Pufferfish is a complex, nuanced, deeply disturbing play about Jeffrey Dahmer and his crimes at the VAULT Festival
The necessities of quick get-ins and -outs at the VAULT Festival means that not unreasonably, many a show’s design has relied upon easily packable archive boxes. Clearly, Charlotte Espiner didn’t get the memo as her design for Pufferfish makes for hugely impressive impact on entrance to the Cage with its suspended marble effect torsos and plinth.
Nick Bruckman’s play (of which I was allowed to attend a preview) takes a riveting and spine-chilling fresh look at Jeffrey Dahmer, the serial killer responsible for the death and dismemberment of 17 young men in the 1980s. Pushing past lurid headlines, Pufferfish seeks to try and understand something of the man as well as the murderer, delving deep not only into his psychology but into that of his victims too. Continue reading “Review: Pufferfish, VAULT Festival”
“Failure to do this will result in your fellow inmates being punished”
How far can immersive theatre push you? How far should immersive theatre push you? The disclaimer for Les Enfants Terribles’ Inside Pussy Riot warns us it is “not for the faint hearted, come prepared to demonstrate and stand up for what you believe in!”. But given that it is trying to give audiences a taste of what it is like to be on the wrong side of a totalitarian regime, from arrest to trial to incarceration with a bit of forced labour in there for good measure, there’s a limit to how far they can actually go.
Marking the 100th annversary of the Russian Revolution, Inside Pussy Riot revisits the experience of Nadya Tolokonnikova and her post punk, feminist art collective colleagues in Pussy Riot, who were convicted and sentenced to two years imprisonment for performing less than 40 seconds of an anti-Putin song in a Moscow cathedral. From the opening moments when you’re invited to pick a balaclava (a range of colours available) to the climactic encouragement to raise your voice in protest, there’s quite the journey ahead. Continue reading “Review: Inside Pussy Riot, Saatchi Gallery”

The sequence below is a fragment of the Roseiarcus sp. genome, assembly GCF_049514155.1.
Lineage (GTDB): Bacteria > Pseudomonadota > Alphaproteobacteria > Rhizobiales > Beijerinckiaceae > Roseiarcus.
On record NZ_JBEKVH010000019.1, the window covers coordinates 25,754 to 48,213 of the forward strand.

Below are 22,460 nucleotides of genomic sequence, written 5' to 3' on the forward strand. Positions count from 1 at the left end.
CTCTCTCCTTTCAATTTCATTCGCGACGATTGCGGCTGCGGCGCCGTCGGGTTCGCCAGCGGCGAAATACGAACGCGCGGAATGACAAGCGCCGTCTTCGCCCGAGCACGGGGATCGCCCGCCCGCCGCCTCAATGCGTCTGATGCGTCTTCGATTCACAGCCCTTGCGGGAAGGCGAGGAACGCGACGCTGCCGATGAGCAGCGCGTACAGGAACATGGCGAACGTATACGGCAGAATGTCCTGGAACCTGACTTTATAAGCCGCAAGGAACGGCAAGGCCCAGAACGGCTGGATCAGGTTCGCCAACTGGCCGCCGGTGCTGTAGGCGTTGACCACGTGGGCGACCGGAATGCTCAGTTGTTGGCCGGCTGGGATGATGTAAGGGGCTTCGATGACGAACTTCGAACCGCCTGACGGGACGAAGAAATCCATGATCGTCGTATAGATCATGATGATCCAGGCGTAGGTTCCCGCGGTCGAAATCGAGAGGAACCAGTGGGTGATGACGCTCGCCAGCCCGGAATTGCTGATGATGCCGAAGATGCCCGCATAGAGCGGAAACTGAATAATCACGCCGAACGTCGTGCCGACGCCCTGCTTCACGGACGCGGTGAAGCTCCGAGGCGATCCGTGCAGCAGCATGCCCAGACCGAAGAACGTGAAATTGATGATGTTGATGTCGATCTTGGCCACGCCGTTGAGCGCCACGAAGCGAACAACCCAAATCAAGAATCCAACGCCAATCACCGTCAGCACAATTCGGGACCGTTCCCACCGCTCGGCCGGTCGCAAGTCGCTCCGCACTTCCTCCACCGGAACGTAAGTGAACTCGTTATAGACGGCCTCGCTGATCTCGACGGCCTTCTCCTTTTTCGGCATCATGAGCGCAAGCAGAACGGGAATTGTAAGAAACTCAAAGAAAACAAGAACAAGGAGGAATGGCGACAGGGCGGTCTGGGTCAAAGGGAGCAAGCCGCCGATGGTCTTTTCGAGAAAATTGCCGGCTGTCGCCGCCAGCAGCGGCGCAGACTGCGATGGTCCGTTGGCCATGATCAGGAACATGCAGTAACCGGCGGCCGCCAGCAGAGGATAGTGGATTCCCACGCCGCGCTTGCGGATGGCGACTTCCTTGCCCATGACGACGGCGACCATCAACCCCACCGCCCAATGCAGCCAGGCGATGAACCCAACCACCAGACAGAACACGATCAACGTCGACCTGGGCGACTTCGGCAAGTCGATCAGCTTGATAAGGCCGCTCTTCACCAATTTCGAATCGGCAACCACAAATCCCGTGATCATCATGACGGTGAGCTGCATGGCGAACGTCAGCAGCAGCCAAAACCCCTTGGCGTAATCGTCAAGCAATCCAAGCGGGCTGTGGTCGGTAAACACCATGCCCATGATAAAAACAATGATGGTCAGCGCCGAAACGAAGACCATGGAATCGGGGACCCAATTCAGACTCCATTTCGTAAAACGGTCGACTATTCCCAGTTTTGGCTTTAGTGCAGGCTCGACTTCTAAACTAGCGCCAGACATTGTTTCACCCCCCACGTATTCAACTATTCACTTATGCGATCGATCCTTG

Clare Higgins for Clarion at the Arcola Theatre
Gemma Whelan for Radiant Vermin at Soho Theatre
Nadia Nadarajah for Grounded at Park Theatre
Olivia Poulet for Product at the Arcola Theatre
Best Supporting Female
Emilie Patry for The Christians at the Gate Theatre
Kate Kennedy for Three Short Plays at the Old Red Lion
Lucy Ellinson for The Christians at the Gate Theatre
Rochenda Sandall for Little Malcolm And His Struggle Against The Eunuchs at Southwark Playhouse
David Fielder for And Then Come The Nightjars at Theatre503
Ian Gelder for Gods and Monsters at Southwark Playhouse
Matthew Tennyson for A Breakfast Of Eels at The Print Room
Rob Compton for Bat Boy at Southwark Playhouse Continue reading “2016 Offie Award Finalists”
“Let’s face it babes, you did kind of bring it on yourself”
We could all be Scarlet. A confident university student who knows what’s what and what she wants, her life is turned upside down after the consequences of a night’s heavy drinking are splashed across the internet without her consent. This video was posted by a nerdish man she previously turned down and its sexually explicit content has huge ramifications for Scarlet, not least in the course of action it leads her to take, as told in the world premiere by Theatre Renegade, currently playing in The Little at the Southwark Playhouse.
The world of sexual politics has a new frontier to deal with in the age of social media and this is what Sam H Freeman’s first play deals with in an engaging and essential way. The company of four actors all take on the role of Scarlet at one point or another, sharing her story and her experiences, but also questioning and interacting with each other. Splitting the narrative this way also throws up questions of how we are with the world around us, as each performer also plays the supporting characters in this story – or at least Scarlet’s versions of them. Continue reading “Review: Scarlet, Southwark Playhouse”